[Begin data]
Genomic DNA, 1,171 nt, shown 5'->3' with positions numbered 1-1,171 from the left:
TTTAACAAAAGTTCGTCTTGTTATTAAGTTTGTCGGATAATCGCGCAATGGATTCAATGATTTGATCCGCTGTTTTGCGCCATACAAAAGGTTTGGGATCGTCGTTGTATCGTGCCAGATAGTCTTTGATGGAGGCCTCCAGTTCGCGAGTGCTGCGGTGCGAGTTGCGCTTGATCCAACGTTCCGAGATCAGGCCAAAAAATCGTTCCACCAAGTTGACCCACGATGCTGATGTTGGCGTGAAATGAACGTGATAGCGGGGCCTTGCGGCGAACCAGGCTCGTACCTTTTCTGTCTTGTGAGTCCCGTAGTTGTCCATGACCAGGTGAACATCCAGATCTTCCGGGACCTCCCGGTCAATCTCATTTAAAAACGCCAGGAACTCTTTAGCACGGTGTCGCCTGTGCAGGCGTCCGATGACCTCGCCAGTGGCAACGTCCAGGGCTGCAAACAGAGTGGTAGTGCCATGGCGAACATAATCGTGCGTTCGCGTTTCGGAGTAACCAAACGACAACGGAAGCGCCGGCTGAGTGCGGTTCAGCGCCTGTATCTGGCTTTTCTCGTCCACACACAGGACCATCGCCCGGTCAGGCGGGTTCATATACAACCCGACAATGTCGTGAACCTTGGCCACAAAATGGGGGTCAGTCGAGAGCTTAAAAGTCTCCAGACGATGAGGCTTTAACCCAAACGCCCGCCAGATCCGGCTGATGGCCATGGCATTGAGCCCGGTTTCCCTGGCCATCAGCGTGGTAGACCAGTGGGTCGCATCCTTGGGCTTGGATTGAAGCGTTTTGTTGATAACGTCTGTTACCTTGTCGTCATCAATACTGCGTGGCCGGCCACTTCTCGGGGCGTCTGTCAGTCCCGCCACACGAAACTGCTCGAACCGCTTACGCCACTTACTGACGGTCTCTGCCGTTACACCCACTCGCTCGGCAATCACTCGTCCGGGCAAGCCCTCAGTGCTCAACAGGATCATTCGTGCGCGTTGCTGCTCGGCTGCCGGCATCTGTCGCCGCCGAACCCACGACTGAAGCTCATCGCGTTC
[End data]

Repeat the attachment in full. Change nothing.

Genomic DNA, 1,171 nt, shown 5'->3' with positions numbered 1-1,171 from the left:
TTTAACAAAAGTTCGTCTTGTTATTAAGTTTGTCGGATAATCGCGCAATGGATTCAATGATTTGATCCGCTGTTTTGCGCCATACAAAAGGTTTGGGATCGTCGTTGTATCGTGCCAGATAGTCTTTGATGGAGGCCTCCAGTTCGCGAGTGCTGCGGTGCGAGTTGCGCTTGATCCAACGTTCCGAGATCAGGCCAAAAAATCGTTCCACCAAGTTGACCCACGATGCTGATGTTGGCGTGAAATGAACGTGATAGCGGGGCCTTGCGGCGAACCAGGCTCGTACCTTTTCTGTCTTGTGAGTCCCGTAGTTGTCCATGACCAGGTGAACATCCAGATCTTCCGGGACCTCCCGGTCAATCTCATTTAAAAACGCCAGGAACTCTTTAGCACGGTGTCGCCTGTGCAGGCGTCCGATGACCTCGCCAGTGGCAACGTCCAGGGCTGCAAACAGAGTGGTAGTGCCATGGCGAACATAATCGTGCGTTCGCGTTTCGGAGTAACCAAACGACAACGGAAGCGCCGGCTGAGTGCGGTTCAGCGCCTGTATCTGGCTTTTCTCGTCCACACACAGGACCATCGCCCGGTCAGGCGGGTTCATATACAACCCGACAATGTCGTGAACCTTGGCCACAAAATGGGGGTCAGTCGAGAGCTTAAAAGTCTCCAGACGATGAGGCTTTAACCCAAACGCCCGCCAGATCCGGCTGATGGCCATGGCATTGAGCCCGGTTTCCCTGGCCATCAGCGTGGTAGACCAGTGGGTCGCATCCTTGGGCTTGGATTGAAGCGTTTTGTTGATAACGTCTGTTACCTTGTCGTCATCAATACTGCGTGGCCGGCCACTTCTCGGGGCGTCTGTCAGTCCCGCCACACGAAACTGCTCGAACCGCTTACGCCACTTACTGACGGTCTCTGCCGTTACACCCACTCGCTCGGCAATCACTCGTCCGGGCAAGCCCTCAGTGCTCAACAGGATCATTCGTGCGCGTTGCTGCTCGGCTGCCGGCATCTGTCGCCGCCGAACCCACGACTGAAGCTCATCGCGTTC